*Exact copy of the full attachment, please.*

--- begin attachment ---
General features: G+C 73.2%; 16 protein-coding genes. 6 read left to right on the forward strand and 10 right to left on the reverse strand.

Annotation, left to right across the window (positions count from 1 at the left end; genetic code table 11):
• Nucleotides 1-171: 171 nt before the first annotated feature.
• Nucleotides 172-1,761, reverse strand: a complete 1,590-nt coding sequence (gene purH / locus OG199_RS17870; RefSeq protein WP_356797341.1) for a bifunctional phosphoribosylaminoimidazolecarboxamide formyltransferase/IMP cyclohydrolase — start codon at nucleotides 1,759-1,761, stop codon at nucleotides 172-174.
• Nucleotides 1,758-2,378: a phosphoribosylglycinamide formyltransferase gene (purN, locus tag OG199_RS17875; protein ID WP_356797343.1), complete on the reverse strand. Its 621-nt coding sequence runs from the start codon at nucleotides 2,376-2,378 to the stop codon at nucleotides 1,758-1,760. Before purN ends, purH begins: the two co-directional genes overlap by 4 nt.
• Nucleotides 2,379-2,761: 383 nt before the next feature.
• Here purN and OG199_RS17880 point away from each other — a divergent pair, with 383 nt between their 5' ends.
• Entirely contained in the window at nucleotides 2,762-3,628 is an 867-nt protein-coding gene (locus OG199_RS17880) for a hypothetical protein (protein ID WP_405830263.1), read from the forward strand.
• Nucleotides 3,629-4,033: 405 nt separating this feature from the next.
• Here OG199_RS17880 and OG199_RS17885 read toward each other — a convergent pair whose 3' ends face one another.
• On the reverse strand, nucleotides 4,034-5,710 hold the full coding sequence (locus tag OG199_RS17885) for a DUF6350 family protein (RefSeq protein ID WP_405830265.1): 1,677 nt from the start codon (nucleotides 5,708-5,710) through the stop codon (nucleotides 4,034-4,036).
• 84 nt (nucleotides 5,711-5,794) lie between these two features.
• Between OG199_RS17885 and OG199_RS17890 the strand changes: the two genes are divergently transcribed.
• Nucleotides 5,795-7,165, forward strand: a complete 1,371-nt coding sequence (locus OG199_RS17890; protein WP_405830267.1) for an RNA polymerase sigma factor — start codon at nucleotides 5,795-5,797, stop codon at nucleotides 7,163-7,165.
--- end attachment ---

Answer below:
General features: G+C 73.2%; 16 protein-coding genes. 6 read left to right on the forward strand and 10 right to left on the reverse strand.

Annotation, left to right across the window (positions count from 1 at the left end; genetic code table 11):
• Nucleotides 1-171: 171 nt before the first annotated feature.
• Nucleotides 172-1,761, reverse strand: a complete 1,590-nt coding sequence (gene purH / locus OG199_RS17870; RefSeq protein WP_356797341.1) for a bifunctional phosphoribosylaminoimidazolecarboxamide formyltransferase/IMP cyclohydrolase — start codon at nucleotides 1,759-1,761, stop codon at nucleotides 172-174.
• Nucleotides 1,758-2,378: a phosphoribosylglycinamide formyltransferase gene (purN, locus tag OG199_RS17875; protein ID WP_356797343.1), complete on the reverse strand. Its 621-nt coding sequence runs from the start codon at nucleotides 2,376-2,378 to the stop codon at nucleotides 1,758-1,760. Before purN ends, purH begins: the two co-directional genes overlap by 4 nt.
• Nucleotides 2,379-2,761: 383 nt before the next feature.
• Here purN and OG199_RS17880 point away from each other — a divergent pair, with 383 nt between their 5' ends.
• Entirely contained in the window at nucleotides 2,762-3,628 is an 867-nt protein-coding gene (locus OG199_RS17880) for a hypothetical protein (protein ID WP_405830263.1), read from the forward strand.
• Nucleotides 3,629-4,033: 405 nt separating this feature from the next.
• Here OG199_RS17880 and OG199_RS17885 read toward each other — a convergent pair whose 3' ends face one another.
• On the reverse strand, nucleotides 4,034-5,710 hold the full coding sequence (locus tag OG199_RS17885) for a DUF6350 family protein (RefSeq protein ID WP_405830265.1): 1,677 nt from the start codon (nucleotides 5,708-5,710) through the stop codon (nucleotides 4,034-4,036).
• 84 nt (nucleotides 5,711-5,794) lie between these two features.
• Between OG199_RS17885 and OG199_RS17890 the strand changes: the two genes are divergently transcribed.
• Nucleotides 5,795-7,165, forward strand: a complete 1,371-nt coding sequence (locus OG199_RS17890; protein WP_405830267.1) for an RNA polymerase sigma factor — start codon at nucleotides 5,795-5,797, stop codon at nucleotides 7,163-7,165.